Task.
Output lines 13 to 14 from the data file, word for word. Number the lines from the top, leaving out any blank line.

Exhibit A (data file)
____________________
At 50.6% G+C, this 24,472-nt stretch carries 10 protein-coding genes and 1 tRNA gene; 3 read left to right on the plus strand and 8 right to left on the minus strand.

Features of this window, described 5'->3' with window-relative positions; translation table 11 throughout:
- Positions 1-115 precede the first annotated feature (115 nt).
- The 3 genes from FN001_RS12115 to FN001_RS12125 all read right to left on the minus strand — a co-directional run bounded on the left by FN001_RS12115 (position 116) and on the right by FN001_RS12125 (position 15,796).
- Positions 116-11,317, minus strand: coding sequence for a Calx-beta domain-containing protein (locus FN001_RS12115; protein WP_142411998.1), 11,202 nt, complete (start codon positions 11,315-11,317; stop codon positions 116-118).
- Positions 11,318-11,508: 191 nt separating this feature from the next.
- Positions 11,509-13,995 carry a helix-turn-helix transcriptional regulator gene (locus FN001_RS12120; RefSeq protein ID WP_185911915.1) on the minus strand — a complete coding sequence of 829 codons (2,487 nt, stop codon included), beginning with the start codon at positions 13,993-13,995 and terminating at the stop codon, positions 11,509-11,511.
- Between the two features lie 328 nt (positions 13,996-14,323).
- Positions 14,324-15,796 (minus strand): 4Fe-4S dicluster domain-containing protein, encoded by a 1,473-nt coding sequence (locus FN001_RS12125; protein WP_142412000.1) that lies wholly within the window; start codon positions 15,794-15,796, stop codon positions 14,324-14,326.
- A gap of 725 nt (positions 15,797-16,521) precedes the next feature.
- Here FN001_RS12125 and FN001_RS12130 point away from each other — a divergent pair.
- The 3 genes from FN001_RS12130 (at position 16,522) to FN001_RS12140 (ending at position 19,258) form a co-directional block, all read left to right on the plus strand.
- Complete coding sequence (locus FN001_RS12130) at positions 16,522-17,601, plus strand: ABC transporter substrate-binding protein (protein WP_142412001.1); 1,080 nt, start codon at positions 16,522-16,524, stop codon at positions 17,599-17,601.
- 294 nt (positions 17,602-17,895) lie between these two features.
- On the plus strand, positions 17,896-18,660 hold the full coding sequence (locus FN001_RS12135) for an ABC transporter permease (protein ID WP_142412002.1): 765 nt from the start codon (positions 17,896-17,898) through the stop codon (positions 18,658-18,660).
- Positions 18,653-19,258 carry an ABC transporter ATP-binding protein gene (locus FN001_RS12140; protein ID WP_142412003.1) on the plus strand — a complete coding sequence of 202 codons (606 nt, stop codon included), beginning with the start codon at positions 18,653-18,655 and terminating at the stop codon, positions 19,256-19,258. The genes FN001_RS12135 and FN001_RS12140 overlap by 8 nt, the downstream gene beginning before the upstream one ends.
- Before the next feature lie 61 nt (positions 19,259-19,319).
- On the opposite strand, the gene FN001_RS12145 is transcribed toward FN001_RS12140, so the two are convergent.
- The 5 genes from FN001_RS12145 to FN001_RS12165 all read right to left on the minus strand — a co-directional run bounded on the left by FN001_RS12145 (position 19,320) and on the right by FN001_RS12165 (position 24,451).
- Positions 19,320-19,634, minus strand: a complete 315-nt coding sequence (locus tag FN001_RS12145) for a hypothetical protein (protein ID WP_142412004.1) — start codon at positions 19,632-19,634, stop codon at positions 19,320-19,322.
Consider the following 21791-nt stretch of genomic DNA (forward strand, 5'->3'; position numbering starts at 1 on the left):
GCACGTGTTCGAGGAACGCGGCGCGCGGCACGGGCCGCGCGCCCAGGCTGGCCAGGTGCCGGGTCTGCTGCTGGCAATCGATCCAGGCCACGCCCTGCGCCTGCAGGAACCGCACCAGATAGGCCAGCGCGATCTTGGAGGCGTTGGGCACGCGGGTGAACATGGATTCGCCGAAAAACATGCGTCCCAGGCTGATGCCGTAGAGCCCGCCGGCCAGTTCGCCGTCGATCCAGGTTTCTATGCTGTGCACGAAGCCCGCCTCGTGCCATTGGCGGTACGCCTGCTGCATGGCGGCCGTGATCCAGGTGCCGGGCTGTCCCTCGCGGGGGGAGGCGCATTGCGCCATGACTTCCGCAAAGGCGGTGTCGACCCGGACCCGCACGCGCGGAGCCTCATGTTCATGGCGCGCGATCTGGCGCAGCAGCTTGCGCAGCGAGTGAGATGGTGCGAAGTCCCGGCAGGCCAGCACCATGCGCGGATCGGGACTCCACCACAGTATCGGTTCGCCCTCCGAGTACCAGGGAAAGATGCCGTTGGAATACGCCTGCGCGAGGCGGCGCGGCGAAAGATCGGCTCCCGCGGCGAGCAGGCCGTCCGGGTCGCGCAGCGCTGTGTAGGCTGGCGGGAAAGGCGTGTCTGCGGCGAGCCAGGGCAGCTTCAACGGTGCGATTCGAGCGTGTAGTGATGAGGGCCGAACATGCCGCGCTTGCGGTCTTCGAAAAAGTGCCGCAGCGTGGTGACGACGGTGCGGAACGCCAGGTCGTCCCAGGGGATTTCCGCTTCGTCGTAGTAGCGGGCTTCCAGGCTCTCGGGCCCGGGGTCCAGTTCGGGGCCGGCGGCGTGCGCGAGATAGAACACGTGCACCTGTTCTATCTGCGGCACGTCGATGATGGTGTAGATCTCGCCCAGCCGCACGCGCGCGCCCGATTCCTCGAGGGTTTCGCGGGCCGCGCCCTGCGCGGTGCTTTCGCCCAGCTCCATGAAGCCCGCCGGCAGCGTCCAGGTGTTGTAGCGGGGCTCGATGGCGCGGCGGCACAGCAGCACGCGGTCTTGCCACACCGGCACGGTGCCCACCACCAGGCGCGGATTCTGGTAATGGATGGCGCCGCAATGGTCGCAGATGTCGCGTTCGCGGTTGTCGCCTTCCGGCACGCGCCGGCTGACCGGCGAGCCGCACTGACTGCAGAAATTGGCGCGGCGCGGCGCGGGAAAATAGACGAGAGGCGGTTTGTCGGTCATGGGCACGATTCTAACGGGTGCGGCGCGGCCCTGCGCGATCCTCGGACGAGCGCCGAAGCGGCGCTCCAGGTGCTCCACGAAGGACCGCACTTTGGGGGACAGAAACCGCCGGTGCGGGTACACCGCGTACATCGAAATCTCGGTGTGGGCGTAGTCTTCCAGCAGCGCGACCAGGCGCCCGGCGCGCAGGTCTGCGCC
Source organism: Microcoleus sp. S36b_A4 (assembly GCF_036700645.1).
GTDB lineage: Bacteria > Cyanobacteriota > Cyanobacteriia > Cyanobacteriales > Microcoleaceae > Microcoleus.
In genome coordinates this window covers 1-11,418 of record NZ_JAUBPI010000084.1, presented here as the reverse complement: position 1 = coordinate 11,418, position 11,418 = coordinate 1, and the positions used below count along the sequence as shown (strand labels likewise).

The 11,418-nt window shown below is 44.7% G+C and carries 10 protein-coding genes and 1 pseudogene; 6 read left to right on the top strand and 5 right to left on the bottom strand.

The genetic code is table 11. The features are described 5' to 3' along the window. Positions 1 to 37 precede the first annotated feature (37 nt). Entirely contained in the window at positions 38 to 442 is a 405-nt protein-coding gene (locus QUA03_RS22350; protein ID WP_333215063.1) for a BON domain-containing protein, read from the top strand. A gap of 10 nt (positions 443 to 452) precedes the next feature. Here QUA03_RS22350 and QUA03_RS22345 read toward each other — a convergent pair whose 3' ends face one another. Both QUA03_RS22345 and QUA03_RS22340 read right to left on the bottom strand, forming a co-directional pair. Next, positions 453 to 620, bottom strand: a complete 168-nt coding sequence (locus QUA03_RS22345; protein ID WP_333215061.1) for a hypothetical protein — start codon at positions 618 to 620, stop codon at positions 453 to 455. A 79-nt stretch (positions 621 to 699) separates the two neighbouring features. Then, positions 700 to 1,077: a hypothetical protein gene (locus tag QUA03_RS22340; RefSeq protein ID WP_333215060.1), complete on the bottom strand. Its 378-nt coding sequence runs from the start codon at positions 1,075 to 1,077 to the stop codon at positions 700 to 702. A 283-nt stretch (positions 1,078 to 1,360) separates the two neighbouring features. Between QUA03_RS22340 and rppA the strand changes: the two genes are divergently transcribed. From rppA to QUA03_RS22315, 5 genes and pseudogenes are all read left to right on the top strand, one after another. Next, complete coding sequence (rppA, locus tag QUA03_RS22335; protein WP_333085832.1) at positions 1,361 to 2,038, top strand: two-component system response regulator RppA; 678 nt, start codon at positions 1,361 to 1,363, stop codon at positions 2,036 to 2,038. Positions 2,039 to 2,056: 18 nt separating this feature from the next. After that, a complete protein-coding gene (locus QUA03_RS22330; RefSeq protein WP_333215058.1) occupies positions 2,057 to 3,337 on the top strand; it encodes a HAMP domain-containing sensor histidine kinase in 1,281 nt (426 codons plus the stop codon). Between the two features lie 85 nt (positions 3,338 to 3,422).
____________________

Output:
- Complete coding sequence (locus FN001_RS12130) at positions 16,522-17,601, plus strand: ABC transporter substrate-binding protein (protein WP_142412001.1); 1,080 nt, start codon at positions 16,522-16,524, stop codon at positions 17,599-17,601.
- 294 nt (positions 17,602-17,895) lie between these two features.